Jump to content

garth

Fedaykin
  • Content Count

    391
  • Joined

  • Last visited

    Never

Community Reputation

0 Neutral

About garth

  • Rank
    Mentat
  • Birthday 01/01/1

Contact Methods

  • AIM
    Prince+Faradn
  • ICQ
    55329456

Profile Information

  • Gender
    Male
  1. garth

    Erasmus

    Hecate was a witch from Greek mythology, so there is some correlation there. Don't forget Dante wrote the Inferno partly as a way to condemn his political enemies in a subtle way. As for Erasmus, his character is probably the best thing to come out of the prequels, but apart from the philosopher from history, can't really think of a strong connection.
  2. garth

    titans

    *Sniff* the Time of Titans will be missed :'( Erasmus/Gilbertus Albans/Agamemnon are the only reasons to read the prequels.
  3. I doubt Bush will invade Iran even if he could. We simply don't have the troops to do so. Furthermore, he'd be dooming the Republican Party in the midterm elections if he decided to invade. If there are conservative Republicans in the House and Senate willing to break with the president on social security reform, there will be a helluva lot more that will break over something costing thousands of American lives (if Iraq is the baseline example). The Iraq venture is already a complete failure: what incentive does the Iraqi people have to build democratic institutions if the US has acknowledge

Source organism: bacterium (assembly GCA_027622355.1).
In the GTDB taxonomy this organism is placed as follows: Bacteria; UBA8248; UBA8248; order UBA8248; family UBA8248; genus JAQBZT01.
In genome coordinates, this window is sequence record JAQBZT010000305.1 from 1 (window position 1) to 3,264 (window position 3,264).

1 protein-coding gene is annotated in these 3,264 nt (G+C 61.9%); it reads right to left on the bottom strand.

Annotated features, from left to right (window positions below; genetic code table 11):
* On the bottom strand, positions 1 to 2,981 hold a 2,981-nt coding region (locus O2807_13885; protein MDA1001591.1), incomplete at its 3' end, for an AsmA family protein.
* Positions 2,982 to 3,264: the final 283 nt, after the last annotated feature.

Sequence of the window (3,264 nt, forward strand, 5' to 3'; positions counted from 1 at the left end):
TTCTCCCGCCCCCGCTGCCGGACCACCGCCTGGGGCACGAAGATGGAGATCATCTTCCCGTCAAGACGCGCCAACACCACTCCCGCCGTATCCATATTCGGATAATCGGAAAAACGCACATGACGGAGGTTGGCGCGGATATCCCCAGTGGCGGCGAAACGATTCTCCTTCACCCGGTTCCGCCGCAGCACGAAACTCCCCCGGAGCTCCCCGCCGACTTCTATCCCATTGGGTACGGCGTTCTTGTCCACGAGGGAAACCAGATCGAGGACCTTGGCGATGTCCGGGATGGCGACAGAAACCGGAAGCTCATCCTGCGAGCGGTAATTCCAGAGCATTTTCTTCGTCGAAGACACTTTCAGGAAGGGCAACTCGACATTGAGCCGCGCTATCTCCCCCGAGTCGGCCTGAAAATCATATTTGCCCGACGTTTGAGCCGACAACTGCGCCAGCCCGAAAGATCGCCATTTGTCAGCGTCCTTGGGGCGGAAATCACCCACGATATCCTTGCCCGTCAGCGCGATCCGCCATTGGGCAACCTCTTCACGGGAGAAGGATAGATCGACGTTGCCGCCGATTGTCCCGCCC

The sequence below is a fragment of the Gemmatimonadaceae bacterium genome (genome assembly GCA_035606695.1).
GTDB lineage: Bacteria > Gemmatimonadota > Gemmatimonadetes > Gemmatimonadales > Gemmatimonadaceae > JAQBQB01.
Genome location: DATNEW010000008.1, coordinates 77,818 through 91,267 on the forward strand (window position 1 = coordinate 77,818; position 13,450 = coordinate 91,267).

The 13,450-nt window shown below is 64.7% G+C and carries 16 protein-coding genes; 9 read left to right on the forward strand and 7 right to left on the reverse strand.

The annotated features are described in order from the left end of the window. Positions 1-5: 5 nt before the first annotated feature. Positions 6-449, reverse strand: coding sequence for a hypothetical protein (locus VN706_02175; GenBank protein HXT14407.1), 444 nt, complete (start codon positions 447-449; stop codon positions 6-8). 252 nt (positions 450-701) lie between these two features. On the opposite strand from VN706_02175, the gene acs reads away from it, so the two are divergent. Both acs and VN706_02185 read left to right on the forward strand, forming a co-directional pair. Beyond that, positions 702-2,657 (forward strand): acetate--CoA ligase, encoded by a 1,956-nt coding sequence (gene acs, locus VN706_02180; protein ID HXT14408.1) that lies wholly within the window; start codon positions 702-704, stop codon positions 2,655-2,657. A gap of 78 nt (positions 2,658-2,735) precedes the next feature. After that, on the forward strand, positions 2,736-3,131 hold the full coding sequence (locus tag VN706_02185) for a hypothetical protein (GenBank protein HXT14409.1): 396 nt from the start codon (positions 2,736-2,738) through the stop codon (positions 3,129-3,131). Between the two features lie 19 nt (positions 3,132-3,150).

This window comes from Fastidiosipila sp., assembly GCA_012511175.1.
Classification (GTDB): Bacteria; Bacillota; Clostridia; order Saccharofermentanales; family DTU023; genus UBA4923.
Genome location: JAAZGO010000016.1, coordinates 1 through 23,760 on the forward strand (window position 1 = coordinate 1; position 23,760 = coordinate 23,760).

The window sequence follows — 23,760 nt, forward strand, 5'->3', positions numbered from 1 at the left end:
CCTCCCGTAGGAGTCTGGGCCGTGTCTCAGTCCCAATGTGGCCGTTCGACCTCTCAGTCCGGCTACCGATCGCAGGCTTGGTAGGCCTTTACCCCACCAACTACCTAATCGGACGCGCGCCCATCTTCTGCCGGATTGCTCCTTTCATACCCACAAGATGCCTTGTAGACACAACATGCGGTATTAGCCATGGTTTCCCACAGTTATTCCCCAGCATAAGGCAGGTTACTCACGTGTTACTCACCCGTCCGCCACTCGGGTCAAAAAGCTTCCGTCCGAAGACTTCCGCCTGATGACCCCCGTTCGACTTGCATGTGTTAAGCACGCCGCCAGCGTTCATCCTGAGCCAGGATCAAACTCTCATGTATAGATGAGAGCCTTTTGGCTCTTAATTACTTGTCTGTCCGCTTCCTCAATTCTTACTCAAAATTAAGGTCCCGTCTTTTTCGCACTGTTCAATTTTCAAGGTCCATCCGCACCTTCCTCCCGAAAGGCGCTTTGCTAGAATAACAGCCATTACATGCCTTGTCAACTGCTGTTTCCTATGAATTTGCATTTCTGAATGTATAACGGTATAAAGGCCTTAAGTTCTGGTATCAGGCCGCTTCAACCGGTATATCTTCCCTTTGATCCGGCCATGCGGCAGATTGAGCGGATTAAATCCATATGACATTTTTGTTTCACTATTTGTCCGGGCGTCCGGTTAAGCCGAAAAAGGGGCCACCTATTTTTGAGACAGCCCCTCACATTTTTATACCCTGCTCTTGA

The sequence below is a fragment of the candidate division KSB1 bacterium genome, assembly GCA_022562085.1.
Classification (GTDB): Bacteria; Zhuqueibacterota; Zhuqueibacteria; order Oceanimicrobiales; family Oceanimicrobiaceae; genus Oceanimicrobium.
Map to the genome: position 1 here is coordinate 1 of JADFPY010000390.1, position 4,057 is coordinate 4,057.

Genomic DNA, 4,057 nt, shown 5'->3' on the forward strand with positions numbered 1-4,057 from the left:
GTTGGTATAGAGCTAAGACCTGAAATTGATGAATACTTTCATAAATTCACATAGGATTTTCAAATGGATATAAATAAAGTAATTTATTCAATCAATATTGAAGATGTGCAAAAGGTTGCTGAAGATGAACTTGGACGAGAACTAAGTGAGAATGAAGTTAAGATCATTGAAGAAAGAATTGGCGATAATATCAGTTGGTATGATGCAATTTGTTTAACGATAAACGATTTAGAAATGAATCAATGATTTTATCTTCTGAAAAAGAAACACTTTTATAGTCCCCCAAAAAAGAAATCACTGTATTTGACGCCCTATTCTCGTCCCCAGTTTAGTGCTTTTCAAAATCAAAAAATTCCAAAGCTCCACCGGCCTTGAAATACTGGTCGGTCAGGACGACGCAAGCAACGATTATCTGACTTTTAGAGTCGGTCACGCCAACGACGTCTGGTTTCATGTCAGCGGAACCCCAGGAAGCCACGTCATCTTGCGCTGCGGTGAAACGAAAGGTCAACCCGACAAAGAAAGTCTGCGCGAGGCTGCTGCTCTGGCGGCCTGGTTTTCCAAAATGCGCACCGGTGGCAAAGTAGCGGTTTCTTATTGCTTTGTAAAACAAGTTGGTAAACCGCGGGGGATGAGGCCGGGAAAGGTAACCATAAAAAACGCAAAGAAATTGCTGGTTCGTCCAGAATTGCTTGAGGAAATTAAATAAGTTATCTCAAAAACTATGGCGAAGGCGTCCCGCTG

4. Haha Edric and I just never argue over the stuff we already agree on. Start a topic on why secularism is the best thing since sliced bread and we'll probably be on the same side.
  5. "Oh, yes, it certainly does all those things. On the other hand, greed for property and goods also drives wars, atrocities and crimes of every imaginable kind." Thats why you have enforceable property rights that make the cost of fighting higher than that of cooperating in mutually beneficial trade. "You're assuming that it's okay to do anything to people as long as you give them a "choice" - even if that "choice" is between obeying you or starving to death." I make no such moral distinction of people's choices. It only becomes hopelessly muddled in conflicting value systems that are inherent
  6. "It decides what to produce, how to produce it, and how to distribute what is produced - just like any other economic system." And I guarantee you that any individual or collection of individuals in charge of deciding what to produce and how to distribute it will act in a way to benefit themselves. How many examples throughout history are required to prove this? "Also, like in any democracy, there will be laws to protect minorities and ensure that their wishes are respected and also satisfied as much as possible." Unless they want to live their lives whichever way they see fit. In which case
  7. "I thought you said that "wealth is defined as absolutely anything that people value". Therefore, by definition, the popular thing IS always the right thing (in economics at least). Whatever the people value - in other words, whatever is popular - counts as a good thing according to your own economic theory. If people value increased socialization and economic democracy (which they do), then THAT is what maximizes their utility, so THAT is what should be implemented as economic policy." You're making a leap of logic here, just because people want more of what they value that doesn't mean that
  8. Allow me to correct a misconception... "Isn't another economic assumption that people are always happier with more as opposed to less? As long as that holds, scarcity really doesn't seem to be an issue." Nope, people want more of what they value. That may take the form of a material or it may not. For instance, some people value banging their heads into the wall, when they do this they are generating utility for themselves (wealth). That said, scarcity of material will always be a problem with which to contend. Btw, having two threads on this is really confusing.